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Commission discusses Belpre project

The Washington County Commission met Thursday with representatives from the Belpre Rail Trail to discuss the project’s progress.

The group has been trying since 2017 to purchase property owned by CSX which would connect the rail trail from Collins Road to the Little Hocking River, approximately 1.65 miles.

County Engineer Roger Wright said the land was purchased by CSX in 1875 and portions have been owned by the railroad company ever since.

In October 2019, a contract was signed between the commission and Palmer Engineering for surveying of the corridor.

Wright said they needed to find out where CSX’s boundaries are.

“They surveyed the entire corridor and set monumentation where the CSX boundary lines are,” Wright said.

He said there was a cloud on the title, as there were a few encroachments and an issue with the bridge on Gantsville Road.

In a letter to Wright in 2019, Palmer Engineering estimated the property’s acquisition would be complete by March 2021.

Wright said COVID and complications shut the project down for a time.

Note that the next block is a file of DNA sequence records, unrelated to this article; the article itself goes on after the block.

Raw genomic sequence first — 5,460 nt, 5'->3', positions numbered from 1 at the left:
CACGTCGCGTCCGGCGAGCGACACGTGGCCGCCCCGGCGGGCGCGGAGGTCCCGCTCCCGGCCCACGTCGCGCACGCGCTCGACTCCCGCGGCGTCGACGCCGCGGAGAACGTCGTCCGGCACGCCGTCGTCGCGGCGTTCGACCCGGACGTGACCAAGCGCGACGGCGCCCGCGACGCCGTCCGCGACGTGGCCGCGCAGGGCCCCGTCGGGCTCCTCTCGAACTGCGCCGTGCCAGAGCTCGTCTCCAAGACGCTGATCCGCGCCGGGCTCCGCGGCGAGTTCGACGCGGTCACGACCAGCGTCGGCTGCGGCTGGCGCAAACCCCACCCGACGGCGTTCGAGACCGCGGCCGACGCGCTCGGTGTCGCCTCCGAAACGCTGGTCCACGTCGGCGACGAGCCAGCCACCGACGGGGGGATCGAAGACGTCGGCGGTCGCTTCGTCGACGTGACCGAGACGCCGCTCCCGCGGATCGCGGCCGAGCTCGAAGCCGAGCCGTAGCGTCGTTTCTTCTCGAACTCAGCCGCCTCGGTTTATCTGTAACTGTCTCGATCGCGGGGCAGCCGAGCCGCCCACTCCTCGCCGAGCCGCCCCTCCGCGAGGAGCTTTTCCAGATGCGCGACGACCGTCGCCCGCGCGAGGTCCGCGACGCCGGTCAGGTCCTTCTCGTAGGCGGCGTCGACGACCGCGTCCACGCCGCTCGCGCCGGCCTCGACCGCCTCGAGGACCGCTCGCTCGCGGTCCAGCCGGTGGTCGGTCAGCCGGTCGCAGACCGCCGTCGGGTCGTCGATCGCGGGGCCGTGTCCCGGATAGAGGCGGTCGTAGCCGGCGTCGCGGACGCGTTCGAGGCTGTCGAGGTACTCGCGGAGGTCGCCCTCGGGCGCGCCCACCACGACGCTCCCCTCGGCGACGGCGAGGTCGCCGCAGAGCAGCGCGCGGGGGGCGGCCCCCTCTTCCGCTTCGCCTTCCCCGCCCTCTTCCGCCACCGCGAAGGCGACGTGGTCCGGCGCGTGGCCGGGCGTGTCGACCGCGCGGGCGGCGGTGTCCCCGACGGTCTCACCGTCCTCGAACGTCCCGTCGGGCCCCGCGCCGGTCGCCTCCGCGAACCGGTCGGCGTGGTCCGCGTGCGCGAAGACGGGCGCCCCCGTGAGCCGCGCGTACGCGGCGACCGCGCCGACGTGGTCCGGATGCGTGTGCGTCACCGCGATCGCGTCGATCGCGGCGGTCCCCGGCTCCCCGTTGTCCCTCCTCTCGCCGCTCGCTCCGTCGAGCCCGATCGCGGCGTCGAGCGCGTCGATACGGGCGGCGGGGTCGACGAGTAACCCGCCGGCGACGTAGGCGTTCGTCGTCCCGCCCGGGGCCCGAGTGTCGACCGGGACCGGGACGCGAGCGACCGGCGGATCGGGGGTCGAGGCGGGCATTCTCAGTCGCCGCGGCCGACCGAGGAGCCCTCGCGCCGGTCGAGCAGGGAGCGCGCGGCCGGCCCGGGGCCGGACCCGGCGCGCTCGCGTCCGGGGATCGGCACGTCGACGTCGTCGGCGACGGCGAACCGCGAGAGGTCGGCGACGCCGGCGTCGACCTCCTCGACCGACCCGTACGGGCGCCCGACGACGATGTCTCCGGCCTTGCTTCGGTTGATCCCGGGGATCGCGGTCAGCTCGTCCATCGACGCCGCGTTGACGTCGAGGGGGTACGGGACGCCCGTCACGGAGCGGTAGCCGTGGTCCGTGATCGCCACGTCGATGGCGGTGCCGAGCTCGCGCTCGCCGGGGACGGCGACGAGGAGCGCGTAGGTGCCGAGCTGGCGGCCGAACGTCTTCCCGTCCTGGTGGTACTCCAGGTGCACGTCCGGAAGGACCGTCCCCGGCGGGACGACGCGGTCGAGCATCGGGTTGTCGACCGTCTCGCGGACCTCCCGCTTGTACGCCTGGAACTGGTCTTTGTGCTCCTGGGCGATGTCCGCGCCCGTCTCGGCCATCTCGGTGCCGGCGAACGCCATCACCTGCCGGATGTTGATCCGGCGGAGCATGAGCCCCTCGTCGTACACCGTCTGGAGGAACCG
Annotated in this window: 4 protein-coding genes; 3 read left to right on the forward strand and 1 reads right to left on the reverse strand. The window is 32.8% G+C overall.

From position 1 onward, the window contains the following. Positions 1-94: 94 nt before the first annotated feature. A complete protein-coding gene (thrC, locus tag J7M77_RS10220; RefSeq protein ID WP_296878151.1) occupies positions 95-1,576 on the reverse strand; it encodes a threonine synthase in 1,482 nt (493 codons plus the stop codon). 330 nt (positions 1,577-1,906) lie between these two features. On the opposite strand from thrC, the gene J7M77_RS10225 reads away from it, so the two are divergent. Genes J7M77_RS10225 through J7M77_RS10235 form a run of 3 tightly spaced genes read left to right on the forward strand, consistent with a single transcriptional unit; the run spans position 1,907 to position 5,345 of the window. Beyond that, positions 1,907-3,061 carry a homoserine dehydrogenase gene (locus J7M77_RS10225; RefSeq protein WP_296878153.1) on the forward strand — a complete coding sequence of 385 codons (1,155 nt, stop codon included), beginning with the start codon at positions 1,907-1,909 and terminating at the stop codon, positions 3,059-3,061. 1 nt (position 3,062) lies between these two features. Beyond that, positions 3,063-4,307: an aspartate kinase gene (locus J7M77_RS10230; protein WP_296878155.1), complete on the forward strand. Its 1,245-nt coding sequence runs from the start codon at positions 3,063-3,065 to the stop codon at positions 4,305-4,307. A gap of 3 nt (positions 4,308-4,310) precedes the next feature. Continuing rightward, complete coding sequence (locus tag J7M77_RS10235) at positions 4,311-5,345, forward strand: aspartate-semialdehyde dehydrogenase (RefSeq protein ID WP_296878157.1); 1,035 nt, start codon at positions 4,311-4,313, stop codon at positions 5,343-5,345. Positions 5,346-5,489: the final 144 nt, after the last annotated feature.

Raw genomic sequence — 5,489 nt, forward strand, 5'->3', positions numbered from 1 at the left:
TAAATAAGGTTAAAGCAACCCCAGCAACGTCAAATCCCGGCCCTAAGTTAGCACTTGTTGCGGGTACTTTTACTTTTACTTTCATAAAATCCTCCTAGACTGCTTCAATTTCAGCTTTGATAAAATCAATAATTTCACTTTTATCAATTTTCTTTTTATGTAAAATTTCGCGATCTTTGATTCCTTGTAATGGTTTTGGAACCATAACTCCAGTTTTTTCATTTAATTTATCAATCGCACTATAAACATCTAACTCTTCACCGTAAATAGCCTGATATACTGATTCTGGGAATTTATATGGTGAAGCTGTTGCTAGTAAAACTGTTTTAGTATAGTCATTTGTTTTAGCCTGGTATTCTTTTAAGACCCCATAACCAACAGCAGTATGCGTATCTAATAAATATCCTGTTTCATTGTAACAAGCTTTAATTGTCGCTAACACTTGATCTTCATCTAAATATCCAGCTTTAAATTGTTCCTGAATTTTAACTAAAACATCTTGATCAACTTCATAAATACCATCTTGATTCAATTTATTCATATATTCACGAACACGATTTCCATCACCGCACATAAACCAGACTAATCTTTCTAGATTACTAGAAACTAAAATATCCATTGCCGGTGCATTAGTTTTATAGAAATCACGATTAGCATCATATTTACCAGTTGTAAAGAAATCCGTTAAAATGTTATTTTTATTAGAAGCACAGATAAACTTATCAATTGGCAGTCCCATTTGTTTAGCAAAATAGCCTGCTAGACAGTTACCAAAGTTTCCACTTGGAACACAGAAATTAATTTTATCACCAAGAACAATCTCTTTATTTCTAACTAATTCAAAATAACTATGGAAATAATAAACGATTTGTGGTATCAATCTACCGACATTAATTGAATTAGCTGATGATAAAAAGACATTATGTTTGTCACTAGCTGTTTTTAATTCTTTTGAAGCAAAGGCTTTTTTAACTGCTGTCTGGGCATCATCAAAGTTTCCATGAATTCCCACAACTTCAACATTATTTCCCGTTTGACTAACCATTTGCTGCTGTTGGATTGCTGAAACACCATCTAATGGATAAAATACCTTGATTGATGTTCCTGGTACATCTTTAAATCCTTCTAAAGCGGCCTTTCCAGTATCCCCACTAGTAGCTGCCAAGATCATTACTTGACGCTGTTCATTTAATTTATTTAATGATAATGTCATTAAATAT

The final plan and bid specifications for the Devola Sewer Project – Phase 2 were approved by the commissioners. This was the last step before the project went to bid.

“We’ve already got the EPA’s permit to install,” Wright said. The PTI was obtained March 18.

He said this portion of the project will construct the sanitary sewer mains and home connections, including the step system. The official estimate for this portion of the project is $13.5 million.

The project will be rebid if contractors come back with costs more than 10 percent more than $13.5 million.

With $2.5 million already spent on the engineering plans, specifications and estimates, the total of the project so far is $16 million. Additional costs will be incurred due to the electrical phase of the project.

Wright said the commissioners set aside $2 million in American Rescue Plan Act funds for the electrical portion, but the final cost is still unknown.

He said they will also have to pay for construction inspections.

Commissioners are still waiting for word about U.S. Congressman Bill Johnson’s congressionally directed spending. He has requested $7.5 million for the project.

So far, this phase of the project has received more than $14 million in grant funding.

There is $1 million from a U.S. Army Corps grant, $750,000 from an H2Ohio grant; $10 million from a House Bill 168 grant; $368,000 from an Appalachian Regional Council grant; and $2 million in funding from the county’s ARPA funds.

Michele Newbanks can be reached at mnewbanks@mariettatimes.com.

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